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With governments strapped for cash and unable to support large-scale infrastructure projects, there is increasing opportunity for private-sector financing. Such infrastructure investments can provide attractive returns, portfolio diversification, and reduced volatility.
Infrastructure investments have proven to provide attractive returns, portfolio diversification, and reduced volatility. In addition, they enable investors to have a significant impact on the communities in which they invest. “This provides a large and growing opportunity for institutional investors to play a part in this renaissance through the financial investments they manage,” Conway says.
Infrastructure investment growth has a number of key drivers. Over the last century, mature economies, like those of the U.S. and Western Europe, made substantial investments in key infrastructure that underpins their economies: roads, bridges, airports, ports, and more. Today’s acute need and investment opportunities in these countries stem from the lack of investment in the last 30−40 years, with current infrastructure in dire need of repair and updating. “Mature economies don’t just need new infrastructure, they also require the existing infrastructure to be brought up to standard, and the backlog is massive,” says Gershon Cohen, global head of Infrastructure Funds, Aberdeen Asset Management.
Global economic growth has been massive, as well, and bigger and faster economies need bigger and faster infrastructure: more transportation connections, bigger ports and airports, an efficient electrical grid, clean water, and more. “Many emerging markets have had great success, but if they’re going to continue, they need further investment for more of what they already have,” Gershon says. And developing countries, which need to connect with the global economy, need it all. To build large-scale projects, many governments are unable to raise enough capital — whether through bonds, taxes, or user charges — and have turned to the private sector.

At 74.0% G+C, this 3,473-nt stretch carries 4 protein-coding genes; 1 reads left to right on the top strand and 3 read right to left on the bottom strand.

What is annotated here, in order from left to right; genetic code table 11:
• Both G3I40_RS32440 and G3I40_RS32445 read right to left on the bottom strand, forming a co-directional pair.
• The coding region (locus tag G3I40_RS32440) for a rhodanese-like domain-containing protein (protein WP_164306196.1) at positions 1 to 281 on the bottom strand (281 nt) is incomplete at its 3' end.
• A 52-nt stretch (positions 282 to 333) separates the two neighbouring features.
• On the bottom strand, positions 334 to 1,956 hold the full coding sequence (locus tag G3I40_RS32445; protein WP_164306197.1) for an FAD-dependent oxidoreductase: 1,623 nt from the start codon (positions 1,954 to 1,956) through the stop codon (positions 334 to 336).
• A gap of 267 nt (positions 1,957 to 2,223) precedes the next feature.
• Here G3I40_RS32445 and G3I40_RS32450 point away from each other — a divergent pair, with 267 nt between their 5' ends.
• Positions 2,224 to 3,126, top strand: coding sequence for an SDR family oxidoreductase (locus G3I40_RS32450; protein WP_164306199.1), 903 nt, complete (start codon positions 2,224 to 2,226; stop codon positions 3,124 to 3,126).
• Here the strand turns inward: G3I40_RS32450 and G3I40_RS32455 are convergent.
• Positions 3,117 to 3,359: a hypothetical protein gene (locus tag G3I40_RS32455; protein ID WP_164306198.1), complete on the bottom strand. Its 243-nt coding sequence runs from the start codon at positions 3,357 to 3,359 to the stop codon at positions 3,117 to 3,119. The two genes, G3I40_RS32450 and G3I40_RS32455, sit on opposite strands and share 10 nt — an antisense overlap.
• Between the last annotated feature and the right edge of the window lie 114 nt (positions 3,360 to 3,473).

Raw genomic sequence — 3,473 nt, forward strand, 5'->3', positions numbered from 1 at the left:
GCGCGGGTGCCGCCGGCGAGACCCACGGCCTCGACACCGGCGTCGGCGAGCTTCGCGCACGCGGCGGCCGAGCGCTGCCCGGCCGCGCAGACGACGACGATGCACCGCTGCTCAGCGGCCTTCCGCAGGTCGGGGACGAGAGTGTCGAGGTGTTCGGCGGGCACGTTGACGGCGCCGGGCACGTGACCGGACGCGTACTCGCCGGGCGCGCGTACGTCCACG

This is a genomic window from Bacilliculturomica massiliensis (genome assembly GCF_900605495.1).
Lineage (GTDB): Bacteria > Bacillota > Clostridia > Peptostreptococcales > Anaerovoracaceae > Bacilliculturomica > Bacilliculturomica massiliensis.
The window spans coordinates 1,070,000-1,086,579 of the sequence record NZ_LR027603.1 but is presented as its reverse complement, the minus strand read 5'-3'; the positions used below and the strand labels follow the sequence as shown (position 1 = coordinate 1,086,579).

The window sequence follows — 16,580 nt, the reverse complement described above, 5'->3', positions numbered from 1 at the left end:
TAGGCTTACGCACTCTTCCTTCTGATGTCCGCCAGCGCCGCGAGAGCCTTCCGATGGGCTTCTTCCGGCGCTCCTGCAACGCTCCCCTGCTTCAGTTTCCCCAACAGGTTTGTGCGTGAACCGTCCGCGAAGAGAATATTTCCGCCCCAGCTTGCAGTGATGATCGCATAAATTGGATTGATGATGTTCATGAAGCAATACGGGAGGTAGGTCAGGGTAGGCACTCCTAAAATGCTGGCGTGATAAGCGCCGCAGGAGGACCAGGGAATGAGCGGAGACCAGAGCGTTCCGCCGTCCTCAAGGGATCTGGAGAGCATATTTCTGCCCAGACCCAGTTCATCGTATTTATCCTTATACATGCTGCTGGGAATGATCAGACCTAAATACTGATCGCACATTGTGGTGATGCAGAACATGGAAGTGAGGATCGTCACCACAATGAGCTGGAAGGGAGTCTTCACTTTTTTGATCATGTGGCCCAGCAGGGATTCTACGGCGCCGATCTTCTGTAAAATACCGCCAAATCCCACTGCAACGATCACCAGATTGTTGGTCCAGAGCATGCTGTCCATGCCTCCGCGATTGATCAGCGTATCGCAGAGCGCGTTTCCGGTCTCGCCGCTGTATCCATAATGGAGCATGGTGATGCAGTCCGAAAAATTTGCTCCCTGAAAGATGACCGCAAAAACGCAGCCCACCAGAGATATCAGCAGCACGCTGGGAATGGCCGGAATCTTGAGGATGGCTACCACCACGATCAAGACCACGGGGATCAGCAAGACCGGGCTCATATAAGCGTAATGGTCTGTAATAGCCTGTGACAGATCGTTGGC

Infrastructure is not homogenous as an asset class, and financing structures vary as widely as the types of projects. A concession between a government and a private-sector consortium to build and maintain a government facility has a very different risk and revenue profile than a merchant power plant built in an emerging market. The first has stable long-term fixed-income quality, perhaps financed largely with municipal bonds, while the second example, with more volatility and operational risk, would resemble private equity, and investors would have an ownership stake in the project.
“However, it’s important to recognize that infrastructure occupies a different risk-return space compared to more traditional private equity,” says Conway. “We have to be careful how we characterize portfolio companies and investment opportunities, because there can be a tendency to take on risks, like commodity risk or volume risk, which are more in the realm of a private equity or opportunistic strategy, as opposed to an infrastructure strategy.”
One of the interesting features of infrastructure is its long life, and a road, bridge, or water treatment plant can have a 20- to 60-year payment profile. With people living significantly longer, there is a need to protect the financial standards of retirees, which has created longer long-term liabilities. Over the last 20 years, investors have connected the long-term stable income generated by infrastructure and the longer pension liabilities that face corporations and governments, which can also extend 60 years.